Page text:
Peter L. Salgo, MD: And what do they say when you say that?
Sanford H. Auerbach, MD: “Oh?” But you know, patients, they get in certain grooves. Part of being the clinician is to try to educate them about that, point it out to them. I think they oftentimes take the lead of the physician in terms of citing, “Yes, you’re right, it is the number of minutes that’s the key.”
Peter L. Salgo, MD: Well, what I’m hearing again is that this is a field that, I don’t mean this word as a pejorative, it’s really fuzzy. Because if you look for an objective number like minutes, you’re telling me maybe the minutes aren’t so important, maybe it’s whether you’re feeling better or not in the morning, and maybe that’s not your sleep at all. And maybe we’re treating the wrong thing if we’re going after minutes. And we want to make you feel better for some other reason. What is a clinician to do with all of this? How do you manage your day?
Sanford H. Auerbach, MD: They should do a fellowship in sleep medicine. We’re recruiting right now.
Peter L. Salgo, MD: Wait a minute, you are the dons of sleep medicine, and you’re fuzzy. If I did my fellowship with you, would I come out clearer than you guys?
Sanford H. Auerbach, MD: Well, I think it sounds clearer, and the problem is that not all insomniacs are the same.
Peter L. Salgo, MD: OK.
Sanford H. Auerbach, MD: And I think that you want a clear-cut paradigm for this, you’re a surgeon.
Peter L. Salgo, MD: I’m a physicist.
Sanford H. Auerbach, MD: You just want to see where the lines are. For most patients, there are many things going on at the same time and you have to factor all of those in, and that’s why it’s so complicated. That’s why it’s so hard to study this, because you can look at one piece of it, you could look at the degree of anxiety, you look at the degree of pain—but in fact, in the end patients have a couple of those factors, maybe 2 or 3 or 4 of those.
Peter L. Salgo, MD: My respect for you is mounting by the moment because you’re dealing with a difficult problem with multiple causes in older individuals who have multiple comorbidities. And you’re managing to make them feel better. That’s tough, guys, nice job.
Sanford H. Auerbach, MD: Well said.
Peter L. Salgo, MD: I can’t do that. I want something simple. You’ve got a bug, I’m going to give you an antibiotic, see you tomorrow. In the meantime, you’re paying for all of this.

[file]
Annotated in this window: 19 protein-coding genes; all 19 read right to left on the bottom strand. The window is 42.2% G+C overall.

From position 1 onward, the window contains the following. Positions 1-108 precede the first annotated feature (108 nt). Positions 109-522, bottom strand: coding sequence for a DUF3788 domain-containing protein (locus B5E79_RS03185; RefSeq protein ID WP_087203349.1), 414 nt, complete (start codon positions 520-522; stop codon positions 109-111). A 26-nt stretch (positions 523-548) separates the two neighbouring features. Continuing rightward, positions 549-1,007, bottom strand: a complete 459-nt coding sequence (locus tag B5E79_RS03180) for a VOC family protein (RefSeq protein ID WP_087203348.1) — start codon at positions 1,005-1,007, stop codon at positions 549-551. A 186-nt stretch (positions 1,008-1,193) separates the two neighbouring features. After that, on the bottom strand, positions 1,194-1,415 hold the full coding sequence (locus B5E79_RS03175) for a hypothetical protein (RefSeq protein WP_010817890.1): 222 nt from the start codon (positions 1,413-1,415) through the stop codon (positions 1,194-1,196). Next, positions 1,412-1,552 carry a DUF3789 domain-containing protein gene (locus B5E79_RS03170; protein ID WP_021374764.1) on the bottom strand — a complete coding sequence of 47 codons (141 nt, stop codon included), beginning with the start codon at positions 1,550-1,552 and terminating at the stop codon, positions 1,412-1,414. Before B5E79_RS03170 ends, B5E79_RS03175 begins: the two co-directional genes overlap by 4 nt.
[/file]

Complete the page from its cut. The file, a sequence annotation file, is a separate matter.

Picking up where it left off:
Karl Doghramji, MD: You know, Peter, could I say something?
Peter L. Salgo, MD: Yes, please.
Karl Doghramji, MD: We started the program by saying that insomnia is a subjective dissatisfaction with sleep. And you asked me if it is subjective and I said, “Yes, it’s all a subjective disorder, defined subjectively.” It’s not the sleep quantity that defines insomnia, it’s the dissatisfaction with sleep. And if you can improve the patient’s level of satisfaction with their sleep, I think you’ve done a lot to help them with insomnia.
Gary L. Johnson, MD, MS, MBA: And the buzz word for that is patient reported outcomes, PRO.
Peter L. Salgo, MD: But you know, what I’ve also heard is that you’ve got to recognize that sometimes it’s not the sleep. Sometimes they come to you complaining that they can’t sleep, and they want to feel better by making their sleep better. And you’ve got to parse out whether it’s the sleep or something else, and that’s tough.
Karl Doghramji, MD: Such as their sense of well-being during the day.
Peter L. Salgo, MD: Right. And then you’ve got to have him pay for everything. They come to you and they say, “Please pay, we want to do this.” Do you go and say, “You’ve got to do step therapy,” or not? It depends on the plan, right?
Gary L. Johnson, MD, MS, MBA: It depends on the plan, it depends on the cost of the drugs if we’re talking about drugs. Yes, it depends on a lot of things.
Peter L. Salgo, MD: Now, there’s something I heard called a niche contract. What the heck is that?
Gary L. Johnson, MD, MS, MBA: I saw that in the outline, and I don’t know what that means. I don’t do contracting.
Peter L. Salgo, MD: I’m so glad somebody else is ignorant.
Gary L. Johnson, MD, MS, MBA: I don’t know what that means either—niche contracting. Do you know?
Peter L. Salgo, MD: Do you know anything about this?
Nicole Brandt, PharmD, MBA, BCPP, CGP, FASCP: No.
Peter L. Salgo, MD: Or is it simply that you’re going to pick specific groups, and those are the groups that you think will do better with specific therapies? Maybe that’s what it is.
Gary L. Johnson, MD, MS, MBA: I don’t know.
Peter L. Salgo, MD: Do you have silos of people that look like they’re going to do better on drug A or drug B or drug C?
Gary L. Johnson, MD, MS, MBA: Well, that’s the nirvana, that’s what we wish we always had is segregating groups of patients, whether it’s treating cancer or treating insomnia. We want to know which patients respond to which drugs. But we usually don’t get that.